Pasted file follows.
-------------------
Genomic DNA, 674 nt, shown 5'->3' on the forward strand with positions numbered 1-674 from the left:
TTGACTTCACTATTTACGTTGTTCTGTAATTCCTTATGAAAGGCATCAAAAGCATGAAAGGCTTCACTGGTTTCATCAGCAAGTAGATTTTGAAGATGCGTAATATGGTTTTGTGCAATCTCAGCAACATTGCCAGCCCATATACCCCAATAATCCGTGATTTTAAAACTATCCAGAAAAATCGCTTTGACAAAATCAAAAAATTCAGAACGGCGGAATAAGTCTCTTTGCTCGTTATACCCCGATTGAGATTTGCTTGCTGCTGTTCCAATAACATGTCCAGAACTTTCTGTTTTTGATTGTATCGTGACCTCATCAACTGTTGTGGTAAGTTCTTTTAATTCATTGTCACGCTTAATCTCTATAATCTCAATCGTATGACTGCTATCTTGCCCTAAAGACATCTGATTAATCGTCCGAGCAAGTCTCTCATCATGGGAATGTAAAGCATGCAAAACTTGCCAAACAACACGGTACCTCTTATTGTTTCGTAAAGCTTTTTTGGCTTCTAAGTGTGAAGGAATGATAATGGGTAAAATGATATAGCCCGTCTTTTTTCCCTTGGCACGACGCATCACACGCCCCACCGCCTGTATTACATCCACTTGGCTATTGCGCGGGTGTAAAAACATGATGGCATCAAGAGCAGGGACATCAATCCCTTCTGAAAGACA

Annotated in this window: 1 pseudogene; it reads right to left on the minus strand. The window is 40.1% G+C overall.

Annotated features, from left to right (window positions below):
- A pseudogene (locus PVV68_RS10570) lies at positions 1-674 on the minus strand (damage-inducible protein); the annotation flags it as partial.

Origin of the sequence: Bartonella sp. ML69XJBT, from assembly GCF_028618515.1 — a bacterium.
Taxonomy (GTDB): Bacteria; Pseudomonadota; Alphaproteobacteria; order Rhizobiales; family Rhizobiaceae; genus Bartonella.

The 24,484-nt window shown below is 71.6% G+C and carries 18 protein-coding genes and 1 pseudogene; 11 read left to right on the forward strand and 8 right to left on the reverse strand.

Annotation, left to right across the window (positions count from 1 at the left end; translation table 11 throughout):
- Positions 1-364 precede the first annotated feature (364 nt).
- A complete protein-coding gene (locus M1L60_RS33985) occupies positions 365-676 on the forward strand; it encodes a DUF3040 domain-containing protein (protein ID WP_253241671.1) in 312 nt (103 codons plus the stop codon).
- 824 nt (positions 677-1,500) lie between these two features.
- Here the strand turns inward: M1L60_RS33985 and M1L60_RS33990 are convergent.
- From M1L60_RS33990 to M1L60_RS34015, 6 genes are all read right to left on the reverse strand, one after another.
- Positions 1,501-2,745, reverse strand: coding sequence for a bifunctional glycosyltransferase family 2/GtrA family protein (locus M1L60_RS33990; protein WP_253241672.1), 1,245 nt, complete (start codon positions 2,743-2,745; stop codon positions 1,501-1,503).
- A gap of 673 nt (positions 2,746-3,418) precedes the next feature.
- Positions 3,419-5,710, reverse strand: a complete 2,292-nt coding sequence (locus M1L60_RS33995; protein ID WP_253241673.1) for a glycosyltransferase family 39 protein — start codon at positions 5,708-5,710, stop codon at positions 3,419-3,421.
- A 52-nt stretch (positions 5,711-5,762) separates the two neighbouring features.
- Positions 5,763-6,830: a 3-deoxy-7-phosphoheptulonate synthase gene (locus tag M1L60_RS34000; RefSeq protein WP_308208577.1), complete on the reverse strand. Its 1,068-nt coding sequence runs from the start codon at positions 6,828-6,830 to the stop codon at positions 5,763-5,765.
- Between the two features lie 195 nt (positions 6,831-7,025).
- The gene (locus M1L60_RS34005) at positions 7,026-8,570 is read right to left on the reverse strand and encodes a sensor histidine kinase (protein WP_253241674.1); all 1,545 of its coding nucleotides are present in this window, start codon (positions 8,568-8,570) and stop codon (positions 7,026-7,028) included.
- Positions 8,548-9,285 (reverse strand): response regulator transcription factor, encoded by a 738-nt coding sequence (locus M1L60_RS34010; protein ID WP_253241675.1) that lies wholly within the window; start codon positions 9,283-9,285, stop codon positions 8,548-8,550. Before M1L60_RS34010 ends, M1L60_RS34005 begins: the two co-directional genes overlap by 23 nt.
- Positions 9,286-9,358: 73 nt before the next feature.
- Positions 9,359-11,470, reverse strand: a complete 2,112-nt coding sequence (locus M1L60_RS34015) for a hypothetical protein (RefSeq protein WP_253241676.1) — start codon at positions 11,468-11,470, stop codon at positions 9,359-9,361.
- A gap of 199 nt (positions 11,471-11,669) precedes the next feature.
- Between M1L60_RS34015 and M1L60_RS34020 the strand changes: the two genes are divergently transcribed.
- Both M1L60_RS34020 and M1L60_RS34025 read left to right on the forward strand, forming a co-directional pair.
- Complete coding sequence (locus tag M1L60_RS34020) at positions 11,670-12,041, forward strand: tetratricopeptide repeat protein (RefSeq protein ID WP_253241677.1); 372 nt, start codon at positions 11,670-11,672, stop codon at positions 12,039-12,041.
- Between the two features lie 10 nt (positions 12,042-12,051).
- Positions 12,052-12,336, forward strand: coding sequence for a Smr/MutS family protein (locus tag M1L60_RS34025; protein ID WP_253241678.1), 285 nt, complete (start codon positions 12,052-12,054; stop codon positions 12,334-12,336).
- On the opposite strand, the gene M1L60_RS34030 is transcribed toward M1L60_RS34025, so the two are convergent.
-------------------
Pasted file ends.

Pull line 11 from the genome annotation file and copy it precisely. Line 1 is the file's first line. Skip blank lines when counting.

- A complete protein-coding gene (locus M1L60_RS33985) occupies positions 365-676 on the forward strand; it encodes a DUF3040 domain-containing protein (protein ID WP_253241671.1) in 312 nt (103 codons plus the stop codon).